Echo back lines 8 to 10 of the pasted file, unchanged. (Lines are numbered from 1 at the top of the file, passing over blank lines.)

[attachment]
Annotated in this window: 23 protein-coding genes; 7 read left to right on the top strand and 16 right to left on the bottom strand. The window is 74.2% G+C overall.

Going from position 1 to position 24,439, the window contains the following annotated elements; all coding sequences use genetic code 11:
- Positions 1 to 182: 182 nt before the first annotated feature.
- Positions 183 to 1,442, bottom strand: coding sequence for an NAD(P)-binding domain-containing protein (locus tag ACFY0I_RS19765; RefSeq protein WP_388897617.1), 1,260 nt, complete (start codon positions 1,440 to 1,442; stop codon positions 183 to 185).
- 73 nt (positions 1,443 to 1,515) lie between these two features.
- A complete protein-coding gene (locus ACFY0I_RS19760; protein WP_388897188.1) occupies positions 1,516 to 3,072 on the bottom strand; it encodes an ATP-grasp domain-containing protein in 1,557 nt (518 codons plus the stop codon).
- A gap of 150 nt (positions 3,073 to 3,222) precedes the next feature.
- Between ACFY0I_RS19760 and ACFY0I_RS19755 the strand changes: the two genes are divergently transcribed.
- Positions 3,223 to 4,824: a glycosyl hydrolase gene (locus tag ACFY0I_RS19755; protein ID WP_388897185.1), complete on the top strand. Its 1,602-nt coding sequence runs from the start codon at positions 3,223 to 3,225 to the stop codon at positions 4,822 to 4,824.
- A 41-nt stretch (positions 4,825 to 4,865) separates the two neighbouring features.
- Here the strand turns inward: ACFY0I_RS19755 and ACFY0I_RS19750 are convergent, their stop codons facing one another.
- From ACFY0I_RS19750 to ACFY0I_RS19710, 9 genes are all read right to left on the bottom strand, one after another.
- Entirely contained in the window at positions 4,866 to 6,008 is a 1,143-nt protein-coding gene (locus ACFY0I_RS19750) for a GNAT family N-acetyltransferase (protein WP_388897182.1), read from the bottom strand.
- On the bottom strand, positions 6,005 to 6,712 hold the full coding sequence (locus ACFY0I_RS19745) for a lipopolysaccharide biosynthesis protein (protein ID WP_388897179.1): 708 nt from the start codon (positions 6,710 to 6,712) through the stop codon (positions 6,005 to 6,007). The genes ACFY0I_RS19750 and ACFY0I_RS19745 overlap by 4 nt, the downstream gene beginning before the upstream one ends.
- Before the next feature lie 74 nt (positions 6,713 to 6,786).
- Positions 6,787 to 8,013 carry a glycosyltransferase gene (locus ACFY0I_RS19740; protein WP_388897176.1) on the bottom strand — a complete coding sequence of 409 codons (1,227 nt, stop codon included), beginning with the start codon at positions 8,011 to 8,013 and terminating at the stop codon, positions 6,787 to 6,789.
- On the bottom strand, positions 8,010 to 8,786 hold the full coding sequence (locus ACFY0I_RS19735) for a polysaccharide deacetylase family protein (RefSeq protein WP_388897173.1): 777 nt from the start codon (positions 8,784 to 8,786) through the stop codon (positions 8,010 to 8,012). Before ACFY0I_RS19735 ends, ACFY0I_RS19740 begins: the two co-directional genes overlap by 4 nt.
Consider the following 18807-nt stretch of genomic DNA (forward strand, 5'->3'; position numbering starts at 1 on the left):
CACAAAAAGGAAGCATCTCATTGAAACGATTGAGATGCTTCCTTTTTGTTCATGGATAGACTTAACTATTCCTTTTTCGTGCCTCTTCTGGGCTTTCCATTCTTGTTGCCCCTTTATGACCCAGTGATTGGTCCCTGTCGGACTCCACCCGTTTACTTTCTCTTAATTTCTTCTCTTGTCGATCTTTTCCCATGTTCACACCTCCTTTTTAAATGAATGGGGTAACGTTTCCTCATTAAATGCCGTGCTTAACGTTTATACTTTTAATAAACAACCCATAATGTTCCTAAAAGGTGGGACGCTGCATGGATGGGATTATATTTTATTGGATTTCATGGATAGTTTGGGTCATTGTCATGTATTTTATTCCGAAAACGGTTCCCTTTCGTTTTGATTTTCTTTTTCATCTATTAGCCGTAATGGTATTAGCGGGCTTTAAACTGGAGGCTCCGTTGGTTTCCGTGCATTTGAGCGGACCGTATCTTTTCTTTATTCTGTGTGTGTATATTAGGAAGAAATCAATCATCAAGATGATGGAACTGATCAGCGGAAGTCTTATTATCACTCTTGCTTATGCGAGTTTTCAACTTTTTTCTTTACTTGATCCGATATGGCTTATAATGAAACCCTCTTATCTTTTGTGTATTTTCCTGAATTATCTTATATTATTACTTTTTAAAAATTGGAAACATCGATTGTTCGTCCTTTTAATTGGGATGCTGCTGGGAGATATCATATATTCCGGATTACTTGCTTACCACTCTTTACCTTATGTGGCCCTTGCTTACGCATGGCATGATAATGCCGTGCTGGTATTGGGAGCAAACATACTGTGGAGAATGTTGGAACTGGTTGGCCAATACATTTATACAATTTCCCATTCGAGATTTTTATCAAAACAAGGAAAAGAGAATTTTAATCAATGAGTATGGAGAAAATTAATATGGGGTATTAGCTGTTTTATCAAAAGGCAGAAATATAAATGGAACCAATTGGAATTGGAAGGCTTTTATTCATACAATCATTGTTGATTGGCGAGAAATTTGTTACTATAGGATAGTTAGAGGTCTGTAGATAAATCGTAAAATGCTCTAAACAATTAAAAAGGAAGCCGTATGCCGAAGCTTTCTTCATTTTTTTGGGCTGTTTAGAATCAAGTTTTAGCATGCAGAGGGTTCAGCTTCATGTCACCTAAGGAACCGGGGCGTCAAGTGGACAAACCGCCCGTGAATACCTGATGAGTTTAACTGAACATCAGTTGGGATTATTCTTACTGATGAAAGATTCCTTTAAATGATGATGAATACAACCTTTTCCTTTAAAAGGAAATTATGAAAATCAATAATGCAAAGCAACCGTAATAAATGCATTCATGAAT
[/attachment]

- Between ACFY0I_RS19760 and ACFY0I_RS19755 the strand changes: the two genes are divergently transcribed.
- Positions 3,223 to 4,824: a glycosyl hydrolase gene (locus tag ACFY0I_RS19755; protein ID WP_388897185.1), complete on the top strand. Its 1,602-nt coding sequence runs from the start codon at positions 3,223 to 3,225 to the stop codon at positions 4,822 to 4,824.
- A 41-nt stretch (positions 4,825 to 4,865) separates the two neighbouring features.